I don’t get nervous for shows very much anymore, especially Odyssey shows. I’ve done it so many times (over 240) and in front of so many different types of audiences that I’m generally confident in my ability to win over and hold the attention of a room.
That being said, I was nervous for my Humanities West performance.
I was scheduled right in the middle of a program that featured 5 college professors lecturing on everything from politics to poetry to the architecture of Archaic Greece (the time generally framed as roughly 800 - 500 BCE). The relevance of my performance is that Homer is widely believed to have lived around 750 BCE and the writing system that comes into being around this time is the reason we have The Odyssey.
I was the only non-Ph.d. holder on the program and I would be introduced by Stanford Professor Richard Martin, considered one of the foremost experts on Homer and Greek epic.
So I was a little on edge as I warmed my voice up in the beautiful Marines' Memorial Theatre on Saturday afternoon as the attendees of the program returned from lunch and gathered in the lobby.
The space was gorgeous: the only bit on concern to me was that the sight-lines didn't allow for a stage monitor. As I sound checked though, even without a monitor, I could hear my voice with almost perfect articulation bouncing off the back wall and then coming to rest hovering somewhere in the middle of the hall. I've learned that I need to have some sort of physical visualization of where my voice is when I sing through a microphone: it helps me to feel as if the whole PA system and even the whole room is part of my singing apparatus.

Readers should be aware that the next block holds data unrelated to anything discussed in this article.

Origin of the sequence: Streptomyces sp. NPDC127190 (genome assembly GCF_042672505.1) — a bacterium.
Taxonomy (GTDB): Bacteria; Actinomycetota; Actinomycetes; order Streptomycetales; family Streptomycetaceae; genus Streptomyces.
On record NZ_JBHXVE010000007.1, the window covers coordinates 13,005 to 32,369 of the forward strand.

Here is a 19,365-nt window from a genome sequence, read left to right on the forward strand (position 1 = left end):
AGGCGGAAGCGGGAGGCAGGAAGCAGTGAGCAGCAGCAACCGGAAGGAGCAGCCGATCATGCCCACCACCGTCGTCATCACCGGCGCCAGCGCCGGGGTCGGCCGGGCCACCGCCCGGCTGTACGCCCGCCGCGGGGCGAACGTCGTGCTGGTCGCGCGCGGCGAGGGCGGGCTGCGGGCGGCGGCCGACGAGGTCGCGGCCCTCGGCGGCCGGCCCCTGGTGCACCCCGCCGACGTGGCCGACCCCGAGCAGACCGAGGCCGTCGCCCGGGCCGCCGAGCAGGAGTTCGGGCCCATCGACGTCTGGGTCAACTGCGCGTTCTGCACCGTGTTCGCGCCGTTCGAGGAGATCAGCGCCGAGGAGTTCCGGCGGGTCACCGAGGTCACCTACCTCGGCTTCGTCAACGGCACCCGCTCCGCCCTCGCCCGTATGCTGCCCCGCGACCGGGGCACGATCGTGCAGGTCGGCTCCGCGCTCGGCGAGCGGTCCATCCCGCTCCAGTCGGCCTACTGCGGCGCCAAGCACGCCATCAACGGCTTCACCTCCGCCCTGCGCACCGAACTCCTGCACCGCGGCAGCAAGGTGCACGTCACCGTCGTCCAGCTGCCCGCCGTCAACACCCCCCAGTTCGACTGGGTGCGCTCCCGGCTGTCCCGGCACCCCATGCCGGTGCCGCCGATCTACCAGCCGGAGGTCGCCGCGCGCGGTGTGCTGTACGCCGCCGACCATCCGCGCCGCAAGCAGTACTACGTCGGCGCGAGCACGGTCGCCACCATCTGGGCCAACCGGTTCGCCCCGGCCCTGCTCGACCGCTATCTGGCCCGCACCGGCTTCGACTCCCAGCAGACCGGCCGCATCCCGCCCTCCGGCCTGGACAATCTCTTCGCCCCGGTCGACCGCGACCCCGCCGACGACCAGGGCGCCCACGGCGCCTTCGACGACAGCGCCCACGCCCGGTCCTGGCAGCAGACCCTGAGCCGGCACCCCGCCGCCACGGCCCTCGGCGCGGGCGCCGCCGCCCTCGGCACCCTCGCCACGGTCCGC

This brought to mind a beautiful extended passage in Neil Young's autobiography "Waging Heavy Peace" in which he writes about performing at Farm Aid in Kansas City in 2011.
Some singers today use in-ear monitors and listen to their voices pretty loud directly in their ears. I don't do this. I love to hear the sound of the hall, the echo off the walls, and the sound of the instruments onstage blending together... The night before the Farm Aid show, I had a sound check... there was so much echo that I really couldn't hear too well and the monitors sounded really harsh in my ears... so I asked Mark Humphreys to just turn off the monitors completely, which not many musicians feel comfortable doing. All I could hear was echo now, just the sound of the stadium. I sang "Sugar Mountain." Actually it sounded good to my ears; notes just lasted forever. I tried my harmonica. It was like floating on air. The echo was amazing... So the next day at the show, when I was watching everyone play, adjusting their monitors all the time, trying to find a good sound and struggling, I used no monitors at all... there was something about that set that still haunts me. I was ready for the echo. The sound was like I was in another world. Every note just hung there in space. I drew them out and felt them all lingering and fading... the place was not that great of a venue, really. It had everything going against it until I stopped fighting it and dropped the onstage monitors. When I did that, it was like the gates of heaven swung open. I swear the sound was like being in a hallowed place.
I had this passage in my head as I walked out to applause following a generous introduction from Professor Martin.
I sat down with my guitar and though I knew my time was tightly scheduled, I decided to say a few words before I started singing.
I could hear my voice sitting just above the audience as I said "Over the course of several hundred shows, I've learned that the three things you need for a performance are a performer, an audience, and a space. We're lucky enough to be gathered in a space today that is a memorial to soldiers lost at war. This could not be more appropriate: the Homeric poems were themselves memorials to soldiers lost both at war and trying to get home from war. It's an incredible honor to perform a memorial in a memorial."
With that I was off. The material and the space merged into one just as the hall became an extension of my voice. I was doing what Neil did and I felt the gates of heaven open up and I felt the hallowed nature of the place I was in, physically and spiritually.
My performance came to an end.
The last harmonic floated in the middle of the hall and seemed to go on forever.
I bowed and was called back on stage for another bow.
As Neil said, it was like I was in another world.